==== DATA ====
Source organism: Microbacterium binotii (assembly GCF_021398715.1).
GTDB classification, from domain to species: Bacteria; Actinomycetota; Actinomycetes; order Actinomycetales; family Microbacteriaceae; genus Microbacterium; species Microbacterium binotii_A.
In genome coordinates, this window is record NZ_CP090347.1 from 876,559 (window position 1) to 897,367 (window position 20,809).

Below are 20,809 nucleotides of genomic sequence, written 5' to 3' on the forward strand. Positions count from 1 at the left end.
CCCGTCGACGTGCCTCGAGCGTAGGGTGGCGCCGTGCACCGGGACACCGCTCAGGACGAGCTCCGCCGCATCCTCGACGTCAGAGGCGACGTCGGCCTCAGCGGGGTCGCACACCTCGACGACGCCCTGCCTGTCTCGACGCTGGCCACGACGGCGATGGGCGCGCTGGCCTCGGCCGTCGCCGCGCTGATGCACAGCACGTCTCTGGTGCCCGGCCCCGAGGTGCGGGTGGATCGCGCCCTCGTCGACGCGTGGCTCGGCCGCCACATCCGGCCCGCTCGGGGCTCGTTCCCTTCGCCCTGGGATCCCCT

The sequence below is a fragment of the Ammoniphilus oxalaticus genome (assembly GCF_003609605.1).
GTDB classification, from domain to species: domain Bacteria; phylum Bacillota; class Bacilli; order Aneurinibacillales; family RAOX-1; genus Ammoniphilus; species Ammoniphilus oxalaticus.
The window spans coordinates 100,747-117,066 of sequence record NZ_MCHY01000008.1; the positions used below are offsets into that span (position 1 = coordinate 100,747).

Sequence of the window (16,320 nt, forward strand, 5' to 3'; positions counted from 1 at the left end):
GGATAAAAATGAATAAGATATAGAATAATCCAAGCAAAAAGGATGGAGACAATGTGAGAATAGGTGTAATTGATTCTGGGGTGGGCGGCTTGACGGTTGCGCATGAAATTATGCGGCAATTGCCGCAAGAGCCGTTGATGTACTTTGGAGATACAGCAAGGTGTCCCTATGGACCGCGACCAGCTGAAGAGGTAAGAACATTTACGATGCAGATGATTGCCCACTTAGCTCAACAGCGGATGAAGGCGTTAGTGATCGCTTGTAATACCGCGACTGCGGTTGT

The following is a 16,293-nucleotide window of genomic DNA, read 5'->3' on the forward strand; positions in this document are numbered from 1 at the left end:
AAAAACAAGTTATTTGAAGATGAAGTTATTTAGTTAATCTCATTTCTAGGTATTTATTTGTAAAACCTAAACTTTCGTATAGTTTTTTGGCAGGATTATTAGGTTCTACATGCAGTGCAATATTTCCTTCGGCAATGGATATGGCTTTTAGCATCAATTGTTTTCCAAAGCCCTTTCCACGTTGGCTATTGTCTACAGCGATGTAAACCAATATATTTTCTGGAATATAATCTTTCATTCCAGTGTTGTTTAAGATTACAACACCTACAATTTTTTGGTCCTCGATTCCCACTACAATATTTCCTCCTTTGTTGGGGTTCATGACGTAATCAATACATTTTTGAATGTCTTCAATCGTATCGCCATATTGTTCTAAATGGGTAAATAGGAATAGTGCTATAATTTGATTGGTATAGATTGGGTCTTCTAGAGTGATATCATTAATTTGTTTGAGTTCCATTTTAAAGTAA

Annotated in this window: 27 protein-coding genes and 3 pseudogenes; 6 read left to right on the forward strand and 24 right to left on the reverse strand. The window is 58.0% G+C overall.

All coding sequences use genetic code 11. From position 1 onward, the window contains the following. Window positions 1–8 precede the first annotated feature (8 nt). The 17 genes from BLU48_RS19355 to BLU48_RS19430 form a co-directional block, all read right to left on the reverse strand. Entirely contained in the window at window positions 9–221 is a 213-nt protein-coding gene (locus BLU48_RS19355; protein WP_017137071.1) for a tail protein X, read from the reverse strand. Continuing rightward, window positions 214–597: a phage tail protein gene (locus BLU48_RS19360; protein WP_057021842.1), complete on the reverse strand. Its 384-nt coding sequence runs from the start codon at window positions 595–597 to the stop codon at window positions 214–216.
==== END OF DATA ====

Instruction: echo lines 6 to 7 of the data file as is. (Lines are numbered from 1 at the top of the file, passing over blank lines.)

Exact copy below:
The sequence below is a fragment of the Ammoniphilus oxalaticus genome (assembly GCF_003609605.1).
GTDB classification, from domain to species: domain Bacteria; phylum Bacillota; class Bacilli; order Aneurinibacillales; family RAOX-1; genus Ammoniphilus; species Ammoniphilus oxalaticus.